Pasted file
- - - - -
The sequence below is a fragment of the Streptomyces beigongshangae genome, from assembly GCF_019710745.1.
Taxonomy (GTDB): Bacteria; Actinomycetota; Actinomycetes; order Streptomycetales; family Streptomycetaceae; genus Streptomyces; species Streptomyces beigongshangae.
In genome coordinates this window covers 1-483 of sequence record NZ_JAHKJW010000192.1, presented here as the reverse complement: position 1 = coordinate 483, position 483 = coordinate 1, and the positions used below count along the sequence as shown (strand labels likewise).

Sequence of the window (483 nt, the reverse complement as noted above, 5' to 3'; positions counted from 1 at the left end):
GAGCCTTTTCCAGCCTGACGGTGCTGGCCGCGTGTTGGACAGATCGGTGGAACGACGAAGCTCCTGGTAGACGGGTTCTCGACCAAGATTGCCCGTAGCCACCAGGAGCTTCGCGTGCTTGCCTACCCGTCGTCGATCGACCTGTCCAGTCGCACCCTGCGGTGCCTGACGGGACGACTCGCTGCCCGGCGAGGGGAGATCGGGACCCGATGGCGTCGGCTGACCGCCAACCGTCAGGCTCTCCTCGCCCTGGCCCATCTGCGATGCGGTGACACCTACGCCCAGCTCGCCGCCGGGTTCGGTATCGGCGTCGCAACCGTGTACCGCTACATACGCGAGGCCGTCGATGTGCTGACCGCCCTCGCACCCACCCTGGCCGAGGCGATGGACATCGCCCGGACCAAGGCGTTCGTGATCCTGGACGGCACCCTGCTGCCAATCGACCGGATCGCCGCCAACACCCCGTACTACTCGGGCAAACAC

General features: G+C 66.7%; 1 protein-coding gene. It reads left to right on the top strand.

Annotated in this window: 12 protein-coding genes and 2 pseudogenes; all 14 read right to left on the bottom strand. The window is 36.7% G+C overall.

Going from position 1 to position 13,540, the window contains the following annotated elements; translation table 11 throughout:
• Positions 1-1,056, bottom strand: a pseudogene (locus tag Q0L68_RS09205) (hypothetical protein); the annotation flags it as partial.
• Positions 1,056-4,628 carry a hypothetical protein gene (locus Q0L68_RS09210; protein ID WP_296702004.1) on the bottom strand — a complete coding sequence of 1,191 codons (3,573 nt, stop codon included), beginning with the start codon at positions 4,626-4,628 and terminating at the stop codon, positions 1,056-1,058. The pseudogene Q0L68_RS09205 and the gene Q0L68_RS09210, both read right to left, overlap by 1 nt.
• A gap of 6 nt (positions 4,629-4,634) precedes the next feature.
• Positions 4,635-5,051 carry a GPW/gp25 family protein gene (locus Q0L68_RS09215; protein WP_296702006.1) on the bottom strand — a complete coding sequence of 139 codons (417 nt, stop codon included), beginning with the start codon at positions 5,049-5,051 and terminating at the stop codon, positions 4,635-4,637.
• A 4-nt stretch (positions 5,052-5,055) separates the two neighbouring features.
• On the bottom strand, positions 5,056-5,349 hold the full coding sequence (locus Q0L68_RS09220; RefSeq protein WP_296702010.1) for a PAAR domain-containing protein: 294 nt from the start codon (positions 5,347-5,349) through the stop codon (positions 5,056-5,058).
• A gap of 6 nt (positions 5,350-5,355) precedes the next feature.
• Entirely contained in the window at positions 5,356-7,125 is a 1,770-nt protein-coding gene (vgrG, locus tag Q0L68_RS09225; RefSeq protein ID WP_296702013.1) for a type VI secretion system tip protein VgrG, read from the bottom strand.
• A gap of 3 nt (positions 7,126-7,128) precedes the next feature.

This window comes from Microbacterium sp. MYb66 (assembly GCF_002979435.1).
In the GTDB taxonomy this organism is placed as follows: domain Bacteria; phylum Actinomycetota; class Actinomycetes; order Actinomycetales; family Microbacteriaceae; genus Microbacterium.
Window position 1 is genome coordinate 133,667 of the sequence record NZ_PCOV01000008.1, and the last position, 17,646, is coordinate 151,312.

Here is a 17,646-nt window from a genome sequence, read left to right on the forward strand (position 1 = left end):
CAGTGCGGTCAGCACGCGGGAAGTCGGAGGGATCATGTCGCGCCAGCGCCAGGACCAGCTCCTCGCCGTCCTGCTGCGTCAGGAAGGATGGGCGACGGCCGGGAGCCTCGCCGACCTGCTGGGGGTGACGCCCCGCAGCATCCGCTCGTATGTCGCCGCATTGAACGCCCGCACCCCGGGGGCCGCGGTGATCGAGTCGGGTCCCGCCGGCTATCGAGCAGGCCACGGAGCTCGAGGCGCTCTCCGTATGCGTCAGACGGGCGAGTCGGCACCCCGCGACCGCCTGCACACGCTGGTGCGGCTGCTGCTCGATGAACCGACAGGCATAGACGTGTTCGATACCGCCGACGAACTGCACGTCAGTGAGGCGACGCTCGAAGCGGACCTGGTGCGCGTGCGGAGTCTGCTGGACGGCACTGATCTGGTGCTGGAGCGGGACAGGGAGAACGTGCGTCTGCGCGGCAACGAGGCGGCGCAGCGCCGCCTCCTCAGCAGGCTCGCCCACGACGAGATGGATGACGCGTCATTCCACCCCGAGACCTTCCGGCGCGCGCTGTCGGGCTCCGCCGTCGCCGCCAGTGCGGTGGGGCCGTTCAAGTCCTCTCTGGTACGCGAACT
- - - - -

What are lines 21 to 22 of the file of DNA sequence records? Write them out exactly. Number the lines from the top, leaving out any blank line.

Here is a 17,646-nt window from a genome sequence, read left to right on the forward strand (position 1 = left end):
CAGTGCGGTCAGCACGCGGGAAGTCGGAGGGATCATGTCGCGCCAGCGCCAGGACCAGCTCCTCGCCGTCCTGCTGCGTCAGGAAGGATGGGCGACGGCCGGGAGCCTCGCCGACCTGCTGGGGGTGACGCCCCGCAGCATCCGCTCGTATGTCGCCGCATTGAACGCCCGCACCCCGGGGGCCGCGGTGATCGAGTCGGGTCCCGCCGGCTATCGAGCAGGCCACGGAGCTCGAGGCGCTCTCCGTATGCGTCAGACGGGCGAGTCGGCACCCCGCGACCGCCTGCACACGCTGGTGCGGCTGCTGCTCGATGAACCGACAGGCATAGACGTGTTCGATACCGCCGACGAACTGCACGTCAGTGAGGCGACGCTCGAAGCGGACCTGGTGCGCGTGCGGAGTCTGCTGGACGGCACTGATCTGGTGCTGGAGCGGGACAGGGAGAACGTGCGTCTGCGCGGCAACGAGGCGGCGCAGCGCCGCCTCCTCAGCAGGCTCGCCCACGACGAGATGGATGACGCGTCATTCCACCCCGAGACCTTCCGGCGCGCGCTGTCGGGCTCCGCCGTCGCCGCCAGTGCGGTGGGGCCGTTCAAGTCCTCTCTGGTACGCGAACT